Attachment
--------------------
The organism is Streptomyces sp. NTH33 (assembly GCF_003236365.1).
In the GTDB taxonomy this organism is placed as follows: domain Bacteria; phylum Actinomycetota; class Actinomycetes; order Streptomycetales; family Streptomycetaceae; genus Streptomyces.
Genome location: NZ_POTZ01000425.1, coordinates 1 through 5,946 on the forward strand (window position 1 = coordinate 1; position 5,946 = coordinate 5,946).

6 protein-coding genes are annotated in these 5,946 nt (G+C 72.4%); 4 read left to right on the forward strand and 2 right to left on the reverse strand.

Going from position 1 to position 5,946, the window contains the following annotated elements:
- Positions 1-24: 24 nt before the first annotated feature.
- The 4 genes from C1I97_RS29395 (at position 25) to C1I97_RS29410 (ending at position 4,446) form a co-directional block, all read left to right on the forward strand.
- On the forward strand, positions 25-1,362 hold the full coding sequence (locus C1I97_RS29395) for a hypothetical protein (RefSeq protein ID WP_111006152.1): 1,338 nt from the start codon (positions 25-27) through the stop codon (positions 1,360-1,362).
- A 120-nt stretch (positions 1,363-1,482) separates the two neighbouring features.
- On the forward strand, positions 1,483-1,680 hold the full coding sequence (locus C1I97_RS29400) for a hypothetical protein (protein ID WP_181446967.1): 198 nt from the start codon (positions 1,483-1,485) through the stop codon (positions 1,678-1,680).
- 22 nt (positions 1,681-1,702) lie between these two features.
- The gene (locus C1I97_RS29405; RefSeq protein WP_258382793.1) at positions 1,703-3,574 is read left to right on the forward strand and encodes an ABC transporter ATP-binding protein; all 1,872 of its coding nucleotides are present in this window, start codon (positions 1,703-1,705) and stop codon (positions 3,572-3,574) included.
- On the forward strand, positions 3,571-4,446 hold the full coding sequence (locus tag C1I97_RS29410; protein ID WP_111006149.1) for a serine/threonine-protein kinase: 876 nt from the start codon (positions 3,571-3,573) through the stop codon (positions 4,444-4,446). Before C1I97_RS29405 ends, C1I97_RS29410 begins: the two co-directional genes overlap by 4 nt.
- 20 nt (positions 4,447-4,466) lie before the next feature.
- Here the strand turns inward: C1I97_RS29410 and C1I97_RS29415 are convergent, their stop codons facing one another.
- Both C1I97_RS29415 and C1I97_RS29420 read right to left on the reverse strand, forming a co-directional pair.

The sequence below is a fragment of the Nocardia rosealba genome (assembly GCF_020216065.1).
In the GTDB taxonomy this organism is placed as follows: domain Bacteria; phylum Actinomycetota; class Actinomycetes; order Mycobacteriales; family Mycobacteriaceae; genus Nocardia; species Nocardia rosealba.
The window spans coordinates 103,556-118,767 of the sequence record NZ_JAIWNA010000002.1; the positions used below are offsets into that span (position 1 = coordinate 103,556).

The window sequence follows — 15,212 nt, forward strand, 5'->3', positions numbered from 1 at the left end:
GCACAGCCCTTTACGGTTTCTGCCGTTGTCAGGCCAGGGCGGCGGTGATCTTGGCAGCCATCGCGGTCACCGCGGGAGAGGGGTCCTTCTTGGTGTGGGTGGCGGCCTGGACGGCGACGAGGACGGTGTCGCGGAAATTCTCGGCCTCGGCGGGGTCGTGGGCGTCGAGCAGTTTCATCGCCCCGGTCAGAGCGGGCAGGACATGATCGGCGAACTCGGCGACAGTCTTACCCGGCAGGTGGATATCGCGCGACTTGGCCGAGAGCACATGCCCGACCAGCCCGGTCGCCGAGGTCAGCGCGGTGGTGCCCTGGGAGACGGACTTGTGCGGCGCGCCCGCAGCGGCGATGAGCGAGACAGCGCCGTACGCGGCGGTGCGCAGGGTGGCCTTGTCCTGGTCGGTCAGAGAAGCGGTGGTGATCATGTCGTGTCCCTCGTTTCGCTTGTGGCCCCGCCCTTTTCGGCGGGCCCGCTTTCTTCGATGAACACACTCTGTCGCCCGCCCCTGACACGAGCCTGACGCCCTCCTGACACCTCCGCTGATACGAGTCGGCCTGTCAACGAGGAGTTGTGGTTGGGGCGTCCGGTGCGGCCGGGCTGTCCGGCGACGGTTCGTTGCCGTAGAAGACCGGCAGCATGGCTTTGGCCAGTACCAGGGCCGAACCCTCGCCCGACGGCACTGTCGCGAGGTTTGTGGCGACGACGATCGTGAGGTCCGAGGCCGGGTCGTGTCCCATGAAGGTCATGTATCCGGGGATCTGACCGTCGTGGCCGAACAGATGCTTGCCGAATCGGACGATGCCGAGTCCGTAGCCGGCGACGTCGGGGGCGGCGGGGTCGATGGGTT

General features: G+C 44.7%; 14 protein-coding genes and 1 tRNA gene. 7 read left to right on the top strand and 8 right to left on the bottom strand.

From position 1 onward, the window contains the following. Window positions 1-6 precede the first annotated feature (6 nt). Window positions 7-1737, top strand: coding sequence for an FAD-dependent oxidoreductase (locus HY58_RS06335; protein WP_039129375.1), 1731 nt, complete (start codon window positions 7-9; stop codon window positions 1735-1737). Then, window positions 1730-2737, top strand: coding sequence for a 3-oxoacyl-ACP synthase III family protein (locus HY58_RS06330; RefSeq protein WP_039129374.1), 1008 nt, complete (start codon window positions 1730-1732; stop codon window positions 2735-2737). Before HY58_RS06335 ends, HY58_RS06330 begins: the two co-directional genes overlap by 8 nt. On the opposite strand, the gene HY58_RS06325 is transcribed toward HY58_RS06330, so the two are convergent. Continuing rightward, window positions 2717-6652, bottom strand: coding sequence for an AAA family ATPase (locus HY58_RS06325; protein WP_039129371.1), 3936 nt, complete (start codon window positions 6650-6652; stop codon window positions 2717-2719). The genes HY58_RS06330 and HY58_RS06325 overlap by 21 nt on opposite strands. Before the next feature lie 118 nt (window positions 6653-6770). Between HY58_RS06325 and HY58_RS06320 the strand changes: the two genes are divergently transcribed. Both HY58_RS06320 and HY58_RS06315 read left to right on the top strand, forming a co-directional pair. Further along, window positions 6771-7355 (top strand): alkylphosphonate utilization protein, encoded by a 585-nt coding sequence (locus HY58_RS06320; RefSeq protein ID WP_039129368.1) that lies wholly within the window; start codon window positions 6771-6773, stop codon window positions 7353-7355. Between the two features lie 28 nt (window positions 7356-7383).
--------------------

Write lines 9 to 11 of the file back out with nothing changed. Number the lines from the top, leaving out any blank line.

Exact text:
- A 120-nt stretch (positions 1,363-1,482) separates the two neighbouring features.
- On the forward strand, positions 1,483-1,680 hold the full coding sequence (locus C1I97_RS29400) for a hypothetical protein (protein ID WP_181446967.1): 198 nt from the start codon (positions 1,483-1,485) through the stop codon (positions 1,678-1,680).
- 22 nt (positions 1,681-1,702) lie between these two features.